2. NAFTA Investor or Trader Categories

These work permit categories are potentially available to American and Mexican applicants who will be employed in Canada by enterprises with American or Mexican nationality. American or Mexican nationality means that at least 50 percent of the entity established in Canada must be held by American or Mexican citizens or entities.  

For the Investor category, the foreign national applicant must (a) be seeking entry solely to develop and direct the enterprise (“develop and direct” means that the applicant should have controlling interest in the enterprise) or (b) if an employee, be in a position that is executive or supervisory or involves essential skills. However, a one year work permit may be granted to an employee not possessing essential skills if the employee is needed for the start-up of a new enterprise, such as a technical employee needed to train Canadians who will be hired by the new business.

As well, a substantial investment has to be made. There is no set rule on what constitutes a “substantial” investment. It will depend on the circumstances and the nature of the business. The objective of the investor category is to promote productive investment in Canada. Therefore, an applicant is not entitled to this status if the investment, even if substantial, will produce only enough income to provide a living for the applicant and the applicant’s family.

For the Trader category, the foreign national applicant must be entering Canada to carry on substantial trade in goods or services principally between Canada and the United States or Mexico. To be “substantial trade”, over 50% of the total volume of trade conducted by the entity in Canada must be between Canada and the United States or Mexico. The applicant must be employed in a capacity that is executive or supervisory or involves essential skills or services.

Generally, the intra-company transferee category would be the preferable option for a work permit. However, in situations where the corporate structure does not support that category, or where the applicant has not worked for the related foreign company for at least 12 months, the NAFTA Investor or Trader category may provide a solution.

3. NAFTA Professional Category

The NAFTA Professional category may be used by eligible American and Mexican citizens. There is a similar provision in the Canada-Chile Free Trade Agreement that Chilean citizens may use.

NAFTA lists 63 professions that may be eligible for a work permit. The foreign applicant must usually have a university degree related to a listed profession, and the applicant must be entering to apply the skills of that profession. A three year work permit, which is renewable, may be obtained.

Some professions listed under NAFTA include: computer systems analysts, engineers, scientific technicians, management consultants, medical and some allied professions, and many scientific categories such as chemist, geologist and biologist.

4. Post-Graduate Work Permit Program

Foreign students who graduate from a Canadian post-secondary institution may apply for a postgraduate work permit. The application must be made within 90 days of written notification of graduation.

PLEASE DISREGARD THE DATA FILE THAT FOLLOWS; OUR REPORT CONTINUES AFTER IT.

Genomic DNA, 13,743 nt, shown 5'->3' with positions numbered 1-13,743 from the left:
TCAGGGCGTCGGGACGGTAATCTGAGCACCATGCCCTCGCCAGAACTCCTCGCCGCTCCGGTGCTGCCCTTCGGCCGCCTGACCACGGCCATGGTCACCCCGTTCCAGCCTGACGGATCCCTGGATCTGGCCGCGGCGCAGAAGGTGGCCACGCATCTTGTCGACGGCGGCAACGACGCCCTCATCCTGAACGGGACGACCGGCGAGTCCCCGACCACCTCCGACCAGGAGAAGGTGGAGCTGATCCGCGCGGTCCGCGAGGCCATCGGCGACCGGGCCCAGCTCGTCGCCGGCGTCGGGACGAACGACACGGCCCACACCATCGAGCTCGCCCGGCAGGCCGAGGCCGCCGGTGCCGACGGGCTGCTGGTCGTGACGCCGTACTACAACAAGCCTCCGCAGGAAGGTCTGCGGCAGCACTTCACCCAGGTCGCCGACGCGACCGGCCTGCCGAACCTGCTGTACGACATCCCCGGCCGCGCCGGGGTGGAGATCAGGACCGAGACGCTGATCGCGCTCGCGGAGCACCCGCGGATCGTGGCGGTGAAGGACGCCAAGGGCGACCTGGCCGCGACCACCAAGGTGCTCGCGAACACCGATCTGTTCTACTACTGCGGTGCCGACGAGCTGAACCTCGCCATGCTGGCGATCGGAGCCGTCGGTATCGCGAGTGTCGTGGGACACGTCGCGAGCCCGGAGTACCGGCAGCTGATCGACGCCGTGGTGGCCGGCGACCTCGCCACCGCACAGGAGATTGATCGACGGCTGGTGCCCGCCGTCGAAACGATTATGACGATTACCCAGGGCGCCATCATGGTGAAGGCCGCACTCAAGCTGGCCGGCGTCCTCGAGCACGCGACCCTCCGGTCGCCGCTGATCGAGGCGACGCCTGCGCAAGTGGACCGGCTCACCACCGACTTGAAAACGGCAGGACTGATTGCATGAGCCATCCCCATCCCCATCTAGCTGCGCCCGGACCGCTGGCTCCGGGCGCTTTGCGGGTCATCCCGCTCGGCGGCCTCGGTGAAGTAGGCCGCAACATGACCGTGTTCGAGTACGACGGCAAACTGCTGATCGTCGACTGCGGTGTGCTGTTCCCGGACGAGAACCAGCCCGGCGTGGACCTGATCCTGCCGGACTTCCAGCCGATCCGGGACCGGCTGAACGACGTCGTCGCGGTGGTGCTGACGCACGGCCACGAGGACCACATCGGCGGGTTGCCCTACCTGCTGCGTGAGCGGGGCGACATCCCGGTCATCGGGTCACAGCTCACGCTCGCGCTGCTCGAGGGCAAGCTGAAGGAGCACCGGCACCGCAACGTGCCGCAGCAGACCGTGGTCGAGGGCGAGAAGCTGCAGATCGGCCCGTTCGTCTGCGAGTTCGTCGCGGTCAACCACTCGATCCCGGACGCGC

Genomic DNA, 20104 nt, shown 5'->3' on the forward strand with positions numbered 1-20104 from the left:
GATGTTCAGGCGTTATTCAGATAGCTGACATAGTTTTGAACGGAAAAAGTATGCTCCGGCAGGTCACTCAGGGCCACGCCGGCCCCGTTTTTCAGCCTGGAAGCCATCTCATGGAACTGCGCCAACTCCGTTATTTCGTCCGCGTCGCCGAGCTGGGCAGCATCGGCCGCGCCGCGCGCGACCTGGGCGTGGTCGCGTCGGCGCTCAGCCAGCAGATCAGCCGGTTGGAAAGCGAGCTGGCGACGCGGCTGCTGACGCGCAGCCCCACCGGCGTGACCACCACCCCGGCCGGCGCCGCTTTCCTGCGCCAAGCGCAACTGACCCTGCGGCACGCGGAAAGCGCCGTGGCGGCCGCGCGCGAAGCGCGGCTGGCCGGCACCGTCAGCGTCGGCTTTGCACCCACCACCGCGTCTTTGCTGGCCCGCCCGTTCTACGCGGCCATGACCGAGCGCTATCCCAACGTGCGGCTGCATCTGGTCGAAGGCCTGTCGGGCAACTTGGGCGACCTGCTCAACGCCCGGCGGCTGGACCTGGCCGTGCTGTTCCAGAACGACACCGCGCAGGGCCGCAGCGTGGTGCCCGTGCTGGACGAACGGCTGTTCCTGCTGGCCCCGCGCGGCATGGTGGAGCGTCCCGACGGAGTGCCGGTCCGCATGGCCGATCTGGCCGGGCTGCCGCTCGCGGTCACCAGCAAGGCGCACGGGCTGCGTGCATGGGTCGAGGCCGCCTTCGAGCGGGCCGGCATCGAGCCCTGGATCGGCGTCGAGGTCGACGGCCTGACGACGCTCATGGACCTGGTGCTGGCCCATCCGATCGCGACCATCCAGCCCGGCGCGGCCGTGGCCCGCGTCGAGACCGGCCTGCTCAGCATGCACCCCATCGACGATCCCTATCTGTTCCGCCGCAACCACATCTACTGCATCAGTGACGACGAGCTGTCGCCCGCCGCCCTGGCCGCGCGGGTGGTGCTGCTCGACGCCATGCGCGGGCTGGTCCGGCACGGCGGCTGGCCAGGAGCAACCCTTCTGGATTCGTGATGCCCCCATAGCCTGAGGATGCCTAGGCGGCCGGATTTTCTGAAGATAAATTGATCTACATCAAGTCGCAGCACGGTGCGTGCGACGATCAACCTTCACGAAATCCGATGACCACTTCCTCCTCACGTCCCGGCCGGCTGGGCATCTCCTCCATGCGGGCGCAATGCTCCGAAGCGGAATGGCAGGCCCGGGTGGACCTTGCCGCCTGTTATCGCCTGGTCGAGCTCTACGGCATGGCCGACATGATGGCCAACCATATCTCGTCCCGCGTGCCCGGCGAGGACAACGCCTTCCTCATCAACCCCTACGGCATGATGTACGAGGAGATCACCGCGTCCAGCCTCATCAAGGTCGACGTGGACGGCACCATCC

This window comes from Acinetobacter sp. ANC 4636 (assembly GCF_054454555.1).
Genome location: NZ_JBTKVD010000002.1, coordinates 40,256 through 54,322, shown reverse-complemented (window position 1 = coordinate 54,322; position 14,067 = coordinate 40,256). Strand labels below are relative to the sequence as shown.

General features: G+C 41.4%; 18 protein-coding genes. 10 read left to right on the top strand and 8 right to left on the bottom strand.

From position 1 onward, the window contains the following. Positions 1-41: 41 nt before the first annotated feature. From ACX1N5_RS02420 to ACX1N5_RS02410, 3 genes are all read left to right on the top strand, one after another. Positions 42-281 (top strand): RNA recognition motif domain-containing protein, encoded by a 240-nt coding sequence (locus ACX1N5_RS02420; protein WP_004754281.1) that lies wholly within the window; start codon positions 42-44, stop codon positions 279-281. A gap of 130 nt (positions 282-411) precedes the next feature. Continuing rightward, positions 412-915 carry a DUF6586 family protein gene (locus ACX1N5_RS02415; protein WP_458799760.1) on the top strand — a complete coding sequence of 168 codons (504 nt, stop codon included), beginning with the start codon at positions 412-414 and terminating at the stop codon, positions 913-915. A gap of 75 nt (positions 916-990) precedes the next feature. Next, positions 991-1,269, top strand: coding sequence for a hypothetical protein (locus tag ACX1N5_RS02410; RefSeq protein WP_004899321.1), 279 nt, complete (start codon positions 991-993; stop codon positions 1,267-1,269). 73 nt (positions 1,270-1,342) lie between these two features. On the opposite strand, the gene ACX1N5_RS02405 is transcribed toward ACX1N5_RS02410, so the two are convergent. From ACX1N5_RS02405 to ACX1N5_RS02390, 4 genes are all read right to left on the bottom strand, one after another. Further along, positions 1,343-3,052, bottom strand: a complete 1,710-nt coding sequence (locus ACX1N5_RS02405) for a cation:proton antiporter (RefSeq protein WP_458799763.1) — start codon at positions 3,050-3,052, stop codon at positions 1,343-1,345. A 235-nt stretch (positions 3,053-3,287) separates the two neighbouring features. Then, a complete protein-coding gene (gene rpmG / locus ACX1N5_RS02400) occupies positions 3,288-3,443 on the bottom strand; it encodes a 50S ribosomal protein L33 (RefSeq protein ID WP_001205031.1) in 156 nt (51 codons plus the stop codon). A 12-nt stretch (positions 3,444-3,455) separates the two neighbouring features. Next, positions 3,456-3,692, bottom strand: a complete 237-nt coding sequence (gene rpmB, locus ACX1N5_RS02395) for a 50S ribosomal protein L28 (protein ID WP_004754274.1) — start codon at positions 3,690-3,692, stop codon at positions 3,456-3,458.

Foreign national graduates of eligible programs at most post-secondary institutions in Canada may obtain an open work permit without the requirement of first having a job offer. This type of work permit allows holders to work for any employer, or for multiple employers, in Canada.

The duration of a work permit under this category is three years where the foreign national is graduating from a program of study that takes at least two years to complete. If the foreign student's program is less than two years but at least eight months, the validity of the postgraduate work permit will be equal to the length of the period of study.

Post-graduate work permits or not renewable. Therefore, an extension beyond the initial period granted will first require a Service Canada LMO, or approval under another LMO exempt category. However, holders of post-graduate work permits will usually be able to transition to permanent resident status prior to the end date of the post-graduate work permit.

5. Spousal Employment Program

Spouses (including common law and same-sex spouses) of most foreign nationals working in Canada may apply for a work permit under the Spousal Employment Program. The principal foreign national must be working in a position that is at a higher skill level. Typically this includes management, professional occupations, and technical or skilled trades workers. This program may assist companies in their recruiting efforts, since accompanying spouses will be able to work in Canada.

6. Provincial Nominee Programs

Canadian provinces have Provincial Nominee Programs (PNPs) in place. Each of these provincial programs is different, but the general concept is that the PNPs are designed to facilitate the retention of existing foreign workers, and the recruitment of foreign skilled workers who are able to address skills shortages within the nominating province. Foreign nationals who qualify under a PNP are able to apply for permanent resident status on an expedited basis. If a foreign national is nominated under a PNP, they may obtain a work permit while the permanent resident application is being processed.

Ontario’s PNP includes an Investor category. To be eligible, the foreign company must: (a) Make an investment in Ontario of $10 million or more; and (b) Create at least 5 permanent fulltime positions in Ontario. Companies may request up to a maximum of five employees, known as nominees, for each qualifying investment they make in Ontario. Given the other work permit options available, foreign businesses should be able to find other work permit categories to bring in key personnel (such as the intra-company category). Permanent resident status could then be obtained once the foreign worker is in Canada.